The Most Disgusting Stock on the Market Has +100% Upside

Legendary fund manager Peter Lynch went out of his way to find companies that did yucky things because they were often great businesses. My approach takes that concept one step further: I’ve found one stock that provides an underlying service for a whole sector, a service the sector simply can not do without, yet the business is so gross, so undesirable, that it’s shares are sharply undervalued by Wall Street.

Have you ever wondered what happens to the parts of a chicken that don’t get eaten? Or the grease a restaurant throws out after it’s used? After all, someone also has to remove used cooking oil and pump grease traps. Turns out there are companies that provide recycling and rendering services through which animal and food waste products are turned into useful commercial goods, including tallow, protein meals (meat and bone meal) and yellow grease.

The largest company of this kind is Darling International (NYSE: DAR). Darling collects the grease from restaurants and along with the byproducts from meat packing plants, butcher shops, grocery stores and independent meat and poultry processors. From these raw materials, Darling creates two products: meat and bone meal, and tallow. These items are converted into a lot of useful everyday products, including feed, soap, candles and even explosives. These products are then sold globally.

Who would’ve thought a company like this would even exist? Yet it does, and has since the late 1880s.

I don’t like to throw a lot of numbers around, but it’s important for investors to look at the table below because it summarizes why I think Darling is a compelling value that is being totally overlooked by the market.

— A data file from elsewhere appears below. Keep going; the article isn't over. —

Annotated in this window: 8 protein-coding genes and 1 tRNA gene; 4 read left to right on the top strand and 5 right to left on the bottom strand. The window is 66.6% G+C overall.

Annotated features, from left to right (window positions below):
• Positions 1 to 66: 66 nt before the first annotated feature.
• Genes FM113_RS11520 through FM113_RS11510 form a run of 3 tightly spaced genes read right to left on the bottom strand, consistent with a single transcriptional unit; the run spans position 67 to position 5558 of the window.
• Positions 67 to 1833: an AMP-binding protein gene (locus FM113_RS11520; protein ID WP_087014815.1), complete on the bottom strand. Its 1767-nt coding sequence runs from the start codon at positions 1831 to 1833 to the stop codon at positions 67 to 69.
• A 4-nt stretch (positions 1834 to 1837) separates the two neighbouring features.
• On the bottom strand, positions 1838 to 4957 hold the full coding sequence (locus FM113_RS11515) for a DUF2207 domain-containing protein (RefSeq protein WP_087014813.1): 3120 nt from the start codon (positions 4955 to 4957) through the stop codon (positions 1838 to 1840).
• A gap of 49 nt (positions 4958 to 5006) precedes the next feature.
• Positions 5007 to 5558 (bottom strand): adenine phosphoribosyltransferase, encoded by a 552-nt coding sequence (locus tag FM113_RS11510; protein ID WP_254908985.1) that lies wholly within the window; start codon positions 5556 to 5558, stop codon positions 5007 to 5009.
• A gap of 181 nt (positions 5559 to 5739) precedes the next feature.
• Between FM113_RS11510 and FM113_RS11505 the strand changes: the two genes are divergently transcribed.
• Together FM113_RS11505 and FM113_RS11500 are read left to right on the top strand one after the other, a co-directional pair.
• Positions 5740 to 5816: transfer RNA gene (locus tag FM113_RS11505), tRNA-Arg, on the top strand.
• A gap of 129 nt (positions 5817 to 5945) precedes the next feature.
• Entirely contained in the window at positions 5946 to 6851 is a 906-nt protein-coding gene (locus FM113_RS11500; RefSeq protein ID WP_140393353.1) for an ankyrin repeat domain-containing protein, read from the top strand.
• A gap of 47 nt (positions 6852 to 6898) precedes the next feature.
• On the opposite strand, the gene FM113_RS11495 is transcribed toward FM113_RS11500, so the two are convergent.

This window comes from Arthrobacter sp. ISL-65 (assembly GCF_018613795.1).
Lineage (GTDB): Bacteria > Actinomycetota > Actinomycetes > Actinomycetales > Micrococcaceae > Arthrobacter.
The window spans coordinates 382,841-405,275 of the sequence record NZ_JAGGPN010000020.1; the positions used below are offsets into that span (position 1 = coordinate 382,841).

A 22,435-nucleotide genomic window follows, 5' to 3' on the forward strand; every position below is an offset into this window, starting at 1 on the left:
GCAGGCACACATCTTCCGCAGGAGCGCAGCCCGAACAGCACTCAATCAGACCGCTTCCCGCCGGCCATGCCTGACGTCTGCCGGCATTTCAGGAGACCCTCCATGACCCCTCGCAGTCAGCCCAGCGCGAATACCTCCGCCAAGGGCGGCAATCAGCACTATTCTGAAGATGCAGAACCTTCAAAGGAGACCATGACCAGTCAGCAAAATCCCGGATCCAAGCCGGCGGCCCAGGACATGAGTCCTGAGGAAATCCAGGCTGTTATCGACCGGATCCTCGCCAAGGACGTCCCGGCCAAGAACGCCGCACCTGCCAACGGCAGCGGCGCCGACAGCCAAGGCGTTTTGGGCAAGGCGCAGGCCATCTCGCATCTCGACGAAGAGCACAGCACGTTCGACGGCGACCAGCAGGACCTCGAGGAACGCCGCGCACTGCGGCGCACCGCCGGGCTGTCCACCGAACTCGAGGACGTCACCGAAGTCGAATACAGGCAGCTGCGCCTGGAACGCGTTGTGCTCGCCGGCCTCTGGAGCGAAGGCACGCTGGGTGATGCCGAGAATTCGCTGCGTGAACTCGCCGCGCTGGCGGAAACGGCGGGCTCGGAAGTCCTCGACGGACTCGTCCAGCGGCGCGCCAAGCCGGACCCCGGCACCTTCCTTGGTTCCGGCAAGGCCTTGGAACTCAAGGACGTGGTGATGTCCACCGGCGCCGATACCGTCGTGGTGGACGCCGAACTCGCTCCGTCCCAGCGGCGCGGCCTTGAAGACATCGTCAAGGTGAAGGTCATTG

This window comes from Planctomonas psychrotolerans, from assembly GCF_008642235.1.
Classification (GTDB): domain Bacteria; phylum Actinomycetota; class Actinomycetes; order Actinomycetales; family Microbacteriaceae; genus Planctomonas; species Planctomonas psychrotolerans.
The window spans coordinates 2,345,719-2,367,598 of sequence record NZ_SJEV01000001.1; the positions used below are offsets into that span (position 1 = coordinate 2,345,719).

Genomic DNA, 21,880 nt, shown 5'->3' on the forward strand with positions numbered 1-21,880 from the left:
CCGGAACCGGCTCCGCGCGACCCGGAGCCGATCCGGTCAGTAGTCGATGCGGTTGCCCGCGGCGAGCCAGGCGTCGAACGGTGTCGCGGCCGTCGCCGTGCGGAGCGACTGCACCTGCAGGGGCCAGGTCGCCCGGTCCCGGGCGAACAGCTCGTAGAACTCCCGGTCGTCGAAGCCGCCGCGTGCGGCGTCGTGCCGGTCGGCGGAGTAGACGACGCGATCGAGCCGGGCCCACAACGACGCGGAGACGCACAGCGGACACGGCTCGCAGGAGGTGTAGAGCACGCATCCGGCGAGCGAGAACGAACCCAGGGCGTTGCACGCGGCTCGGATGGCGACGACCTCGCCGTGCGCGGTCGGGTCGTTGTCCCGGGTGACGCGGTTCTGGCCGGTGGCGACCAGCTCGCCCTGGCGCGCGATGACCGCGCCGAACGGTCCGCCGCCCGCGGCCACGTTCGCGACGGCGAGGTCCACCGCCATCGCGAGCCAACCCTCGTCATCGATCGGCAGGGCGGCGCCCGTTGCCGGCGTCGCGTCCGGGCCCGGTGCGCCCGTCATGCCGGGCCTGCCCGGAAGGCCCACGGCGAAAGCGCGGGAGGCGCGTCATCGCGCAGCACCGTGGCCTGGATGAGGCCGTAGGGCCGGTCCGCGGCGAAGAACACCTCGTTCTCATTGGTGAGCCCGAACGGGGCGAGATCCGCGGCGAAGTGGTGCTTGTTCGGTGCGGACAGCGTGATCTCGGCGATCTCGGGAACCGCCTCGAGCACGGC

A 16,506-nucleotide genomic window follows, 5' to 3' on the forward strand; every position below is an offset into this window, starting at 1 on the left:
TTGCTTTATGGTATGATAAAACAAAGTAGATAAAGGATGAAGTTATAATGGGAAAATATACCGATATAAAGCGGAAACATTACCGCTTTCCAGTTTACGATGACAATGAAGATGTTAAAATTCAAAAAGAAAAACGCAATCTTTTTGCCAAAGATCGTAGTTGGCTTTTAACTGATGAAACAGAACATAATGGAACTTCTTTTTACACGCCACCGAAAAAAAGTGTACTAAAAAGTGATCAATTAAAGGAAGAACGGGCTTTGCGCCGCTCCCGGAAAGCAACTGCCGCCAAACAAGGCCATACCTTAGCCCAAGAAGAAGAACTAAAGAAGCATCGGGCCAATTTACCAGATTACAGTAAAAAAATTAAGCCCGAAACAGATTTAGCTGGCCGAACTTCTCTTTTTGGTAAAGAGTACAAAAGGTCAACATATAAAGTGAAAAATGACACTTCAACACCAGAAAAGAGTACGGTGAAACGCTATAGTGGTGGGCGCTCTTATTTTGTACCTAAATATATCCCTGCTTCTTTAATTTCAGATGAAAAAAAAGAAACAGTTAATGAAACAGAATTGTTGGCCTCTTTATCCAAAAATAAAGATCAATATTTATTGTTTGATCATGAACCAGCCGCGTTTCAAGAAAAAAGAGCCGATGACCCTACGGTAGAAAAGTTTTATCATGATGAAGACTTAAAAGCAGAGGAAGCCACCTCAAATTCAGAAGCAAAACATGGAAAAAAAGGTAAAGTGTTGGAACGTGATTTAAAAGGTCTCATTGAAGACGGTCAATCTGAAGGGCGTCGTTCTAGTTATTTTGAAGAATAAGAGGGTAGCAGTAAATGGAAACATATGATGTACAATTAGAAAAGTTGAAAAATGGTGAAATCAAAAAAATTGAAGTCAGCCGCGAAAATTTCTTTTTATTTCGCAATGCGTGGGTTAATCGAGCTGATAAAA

Darling International
Recent Stock Price $7.78
Enterprise Value ($M) $605.9
Net Cash ($M) $66.5
Free Cash Flow (TTM, $M) $6.9
P/E 13.5
Forward P/E 11.0
Forward PEG Ratio 0.5
Earnings Growth +21.0%

I happen to be very big on the PEG ratio as a guide. When I see a PEG near 0.50, it suggests that the stock’s fair value is about +100% higher than where it currently trades. Another ratio I look at as a guide is the EV/EBITDA ratio. (This assigns a multiple to stocks and allows investors to gauge a company’s value as a takeover target.) Anything under 7.0 for a stock in this sector has historically been undervalued, when one looks at buyout offers made during the past 20 years.

#-ad_banner-#Sure enough, the stock’s all-time high was $17.19, more than double its recent price.

This is where investors should ask about three other important issues.

First, does Darling have a sustainable competitive advantage? Yes. Anyone else looking to get into this business must have expertise in chemistry, agriculture and in meeting complex government regulations.

Second, what about management? It improved a negative cash flow situation during the mad cow scare of the early 2000s and is now generating more than $50 million a year in cash. Its paid down a lot of debt over the years and also recognizes that new regulations may create an opportunity to offer services nobody else has. Management has also posted an outstanding return on equity and has hedged the company well against both rising fuel costs and decreasing commodity prices.

Third, is the company so undervalued that a takeover could happen? This isn’t a requirement for me to buy the stock, but if the answer is affirmative, it provides extra incentive.

[See: How Investors Should Handle the M&A Frenzy]

The very low EV/EBITDA is the ratio to watch, and as I said, it is under the target for a takeover. There are chicken companies out there, such as Pilgrim’s Pride (NYSE: PPC), that would benefit from having its own rendering business. Pilgrim’s has $180 million of net cash on its books, which isn’t nearly enough to take out Darling, but a private-equity fund that wants to play along would make that acquisition feasible.

Action to Take –> Buy Darling. It’s the largest company of its kind. Everyone eats meat and chicken. The company is an experienced player in a sector with high barriers to entry, on solid financial footing and is extremely undervalued. I see an easy upside of +100% from here and possibly a buyout within five years.